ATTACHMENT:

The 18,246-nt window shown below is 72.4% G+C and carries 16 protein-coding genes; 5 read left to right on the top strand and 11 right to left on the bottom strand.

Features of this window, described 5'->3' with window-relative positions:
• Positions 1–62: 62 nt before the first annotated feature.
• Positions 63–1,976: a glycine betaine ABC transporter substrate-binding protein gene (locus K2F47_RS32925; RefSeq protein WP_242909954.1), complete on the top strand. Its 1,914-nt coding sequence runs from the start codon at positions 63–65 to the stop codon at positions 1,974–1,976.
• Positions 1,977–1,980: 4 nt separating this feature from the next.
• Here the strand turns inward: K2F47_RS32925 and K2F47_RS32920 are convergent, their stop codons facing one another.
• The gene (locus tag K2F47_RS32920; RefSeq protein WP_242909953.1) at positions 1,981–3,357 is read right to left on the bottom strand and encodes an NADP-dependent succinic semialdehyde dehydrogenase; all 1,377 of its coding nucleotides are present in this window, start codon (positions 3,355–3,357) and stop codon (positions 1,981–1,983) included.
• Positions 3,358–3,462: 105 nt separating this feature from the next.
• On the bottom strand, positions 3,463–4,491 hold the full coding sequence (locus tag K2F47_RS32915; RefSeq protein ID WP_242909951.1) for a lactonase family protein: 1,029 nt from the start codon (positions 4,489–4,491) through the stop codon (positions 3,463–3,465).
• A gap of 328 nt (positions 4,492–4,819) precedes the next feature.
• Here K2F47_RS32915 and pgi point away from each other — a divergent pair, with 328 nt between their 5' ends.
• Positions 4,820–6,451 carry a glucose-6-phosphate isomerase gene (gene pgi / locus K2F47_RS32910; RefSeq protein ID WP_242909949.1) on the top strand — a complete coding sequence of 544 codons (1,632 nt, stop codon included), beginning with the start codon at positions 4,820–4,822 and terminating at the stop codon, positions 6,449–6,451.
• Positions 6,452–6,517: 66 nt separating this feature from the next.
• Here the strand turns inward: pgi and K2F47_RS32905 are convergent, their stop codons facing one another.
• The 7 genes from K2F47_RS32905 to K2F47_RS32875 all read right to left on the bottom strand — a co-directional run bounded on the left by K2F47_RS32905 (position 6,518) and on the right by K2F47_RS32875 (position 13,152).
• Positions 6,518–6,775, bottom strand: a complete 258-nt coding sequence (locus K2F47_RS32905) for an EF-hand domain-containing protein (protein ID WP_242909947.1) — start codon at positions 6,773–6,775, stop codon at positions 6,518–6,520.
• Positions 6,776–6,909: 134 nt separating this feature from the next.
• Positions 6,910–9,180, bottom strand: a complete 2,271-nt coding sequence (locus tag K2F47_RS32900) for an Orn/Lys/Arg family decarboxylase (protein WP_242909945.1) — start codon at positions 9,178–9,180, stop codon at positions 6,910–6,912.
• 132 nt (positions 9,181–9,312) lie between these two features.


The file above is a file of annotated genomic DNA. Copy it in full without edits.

The 18,246-nt window shown below is 72.4% G+C and carries 16 protein-coding genes; 5 read left to right on the top strand and 11 right to left on the bottom strand.

Features of this window, described 5'->3' with window-relative positions:
• Positions 1–62: 62 nt before the first annotated feature.
• Positions 63–1,976: a glycine betaine ABC transporter substrate-binding protein gene (locus K2F47_RS32925; RefSeq protein WP_242909954.1), complete on the top strand. Its 1,914-nt coding sequence runs from the start codon at positions 63–65 to the stop codon at positions 1,974–1,976.
• Positions 1,977–1,980: 4 nt separating this feature from the next.
• Here the strand turns inward: K2F47_RS32925 and K2F47_RS32920 are convergent, their stop codons facing one another.
• The gene (locus tag K2F47_RS32920; RefSeq protein WP_242909953.1) at positions 1,981–3,357 is read right to left on the bottom strand and encodes an NADP-dependent succinic semialdehyde dehydrogenase; all 1,377 of its coding nucleotides are present in this window, start codon (positions 3,355–3,357) and stop codon (positions 1,981–1,983) included.
• Positions 3,358–3,462: 105 nt separating this feature from the next.
• On the bottom strand, positions 3,463–4,491 hold the full coding sequence (locus tag K2F47_RS32915; RefSeq protein ID WP_242909951.1) for a lactonase family protein: 1,029 nt from the start codon (positions 4,489–4,491) through the stop codon (positions 3,463–3,465).
• A gap of 328 nt (positions 4,492–4,819) precedes the next feature.
• Here K2F47_RS32915 and pgi point away from each other — a divergent pair, with 328 nt between their 5' ends.
• Positions 4,820–6,451 carry a glucose-6-phosphate isomerase gene (gene pgi / locus K2F47_RS32910; RefSeq protein ID WP_242909949.1) on the top strand — a complete coding sequence of 544 codons (1,632 nt, stop codon included), beginning with the start codon at positions 4,820–4,822 and terminating at the stop codon, positions 6,449–6,451.
• Positions 6,452–6,517: 66 nt separating this feature from the next.
• Here the strand turns inward: pgi and K2F47_RS32905 are convergent, their stop codons facing one another.
• The 7 genes from K2F47_RS32905 to K2F47_RS32875 all read right to left on the bottom strand — a co-directional run bounded on the left by K2F47_RS32905 (position 6,518) and on the right by K2F47_RS32875 (position 13,152).
• Positions 6,518–6,775, bottom strand: a complete 258-nt coding sequence (locus K2F47_RS32905) for an EF-hand domain-containing protein (protein ID WP_242909947.1) — start codon at positions 6,773–6,775, stop codon at positions 6,518–6,520.
• Positions 6,776–6,909: 134 nt separating this feature from the next.
• Positions 6,910–9,180, bottom strand: a complete 2,271-nt coding sequence (locus tag K2F47_RS32900) for an Orn/Lys/Arg family decarboxylase (protein WP_242909945.1) — start codon at positions 9,178–9,180, stop codon at positions 6,910–6,912.
• 132 nt (positions 9,181–9,312) lie between these two features.